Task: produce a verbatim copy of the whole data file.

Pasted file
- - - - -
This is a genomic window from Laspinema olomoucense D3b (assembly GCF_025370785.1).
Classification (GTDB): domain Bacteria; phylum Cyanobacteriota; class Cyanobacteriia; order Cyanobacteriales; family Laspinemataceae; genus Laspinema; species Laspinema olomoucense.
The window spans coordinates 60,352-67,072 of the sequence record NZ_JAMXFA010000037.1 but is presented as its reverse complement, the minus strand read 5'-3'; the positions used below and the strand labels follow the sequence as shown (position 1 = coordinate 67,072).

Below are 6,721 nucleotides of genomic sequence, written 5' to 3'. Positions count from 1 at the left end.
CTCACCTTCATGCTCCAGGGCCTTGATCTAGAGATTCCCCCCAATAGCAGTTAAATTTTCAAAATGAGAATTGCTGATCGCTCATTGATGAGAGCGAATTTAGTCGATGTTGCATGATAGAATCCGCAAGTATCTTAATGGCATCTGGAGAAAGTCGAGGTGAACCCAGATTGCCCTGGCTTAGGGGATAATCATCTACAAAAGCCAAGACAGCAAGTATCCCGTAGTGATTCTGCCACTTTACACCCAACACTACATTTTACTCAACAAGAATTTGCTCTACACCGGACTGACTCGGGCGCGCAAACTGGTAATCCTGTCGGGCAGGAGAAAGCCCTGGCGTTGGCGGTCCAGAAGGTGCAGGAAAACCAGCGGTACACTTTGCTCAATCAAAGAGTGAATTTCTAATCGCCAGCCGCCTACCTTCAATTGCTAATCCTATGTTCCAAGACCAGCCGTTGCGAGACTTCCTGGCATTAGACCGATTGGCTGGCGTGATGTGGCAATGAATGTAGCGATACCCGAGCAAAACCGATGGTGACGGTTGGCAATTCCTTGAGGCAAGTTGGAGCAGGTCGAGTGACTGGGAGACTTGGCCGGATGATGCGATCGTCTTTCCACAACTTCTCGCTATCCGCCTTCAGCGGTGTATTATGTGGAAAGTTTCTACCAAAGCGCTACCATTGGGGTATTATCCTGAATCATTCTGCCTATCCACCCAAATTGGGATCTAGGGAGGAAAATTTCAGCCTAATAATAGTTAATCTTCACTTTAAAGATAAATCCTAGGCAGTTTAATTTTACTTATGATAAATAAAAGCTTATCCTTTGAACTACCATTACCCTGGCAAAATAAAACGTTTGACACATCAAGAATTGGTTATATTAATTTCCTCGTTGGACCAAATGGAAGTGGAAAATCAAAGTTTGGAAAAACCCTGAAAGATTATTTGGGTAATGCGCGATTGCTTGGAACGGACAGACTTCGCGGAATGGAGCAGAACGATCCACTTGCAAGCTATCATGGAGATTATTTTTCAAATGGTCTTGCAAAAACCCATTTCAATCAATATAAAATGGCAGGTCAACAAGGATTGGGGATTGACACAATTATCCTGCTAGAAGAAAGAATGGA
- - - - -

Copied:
This is a genomic window from Laspinema olomoucense D3b (assembly GCF_025370785.1).
Classification (GTDB): domain Bacteria; phylum Cyanobacteriota; class Cyanobacteriia; order Cyanobacteriales; family Laspinemataceae; genus Laspinema; species Laspinema olomoucense.
The window spans coordinates 60,352-67,072 of the sequence record NZ_JAMXFA010000037.1 but is presented as its reverse complement, the minus strand read 5'-3'; the positions used below and the strand labels follow the sequence as shown (position 1 = coordinate 67,072).

Below are 6,721 nucleotides of genomic sequence, written 5' to 3'. Positions count from 1 at the left end.
CTCACCTTCATGCTCCAGGGCCTTGATCTAGAGATTCCCCCCAATAGCAGTTAAATTTTCAAAATGAGAATTGCTGATCGCTCATTGATGAGAGCGAATTTAGTCGATGTTGCATGATAGAATCCGCAAGTATCTTAATGGCATCTGGAGAAAGTCGAGGTGAACCCAGATTGCCCTGGCTTAGGGGATAATCATCTACAAAAGCCAAGACAGCAAGTATCCCGTAGTGATTCTGCCACTTTACACCCAACACTACATTTTACTCAACAAGAATTTGCTCTACACCGGACTGACTCGGGCGCGCAAACTGGTAATCCTGTCGGGCAGGAGAAAGCCCTGGCGTTGGCGGTCCAGAAGGTGCAGGAAAACCAGCGGTACACTTTGCTCAATCAAAGAGTGAATTTCTAATCGCCAGCCGCCTACCTTCAATTGCTAATCCTATGTTCCAAGACCAGCCGTTGCGAGACTTCCTGGCATTAGACCGATTGGCTGGCGTGATGTGGCAATGAATGTAGCGATACCCGAGCAAAACCGATGGTGACGGTTGGCAATTCCTTGAGGCAAGTTGGAGCAGGTCGAGTGACTGGGAGACTTGGCCGGATGATGCGATCGTCTTTCCACAACTTCTCGCTATCCGCCTTCAGCGGTGTATTATGTGGAAAGTTTCTACCAAAGCGCTACCATTGGGGTATTATCCTGAATCATTCTGCCTATCCACCCAAATTGGGATCTAGGGAGGAAAATTTCAGCCTAATAATAGTTAATCTTCACTTTAAAGATAAATCCTAGGCAGTTTAATTTTACTTATGATAAATAAAAGCTTATCCTTTGAACTACCATTACCCTGGCAAAATAAAACGTTTGACACATCAAGAATTGGTTATATTAATTTCCTCGTTGGACCAAATGGAAGTGGAAAATCAAAGTTTGGAAAAACCCTGAAAGATTATTTGGGTAATGCGCGATTGCTTGGAACGGACAGACTTCGCGGAATGGAGCAGAACGATCCACTTGCAAGCTATCATGGAGATTATTTTTCAAATGGTCTTGCAAAAACCCATTTCAATCAATATAAAATGGCAGGTCAACAAGGATTGGGGATTGACACAATTATCCTGCTAGAAGAAAGAATGGA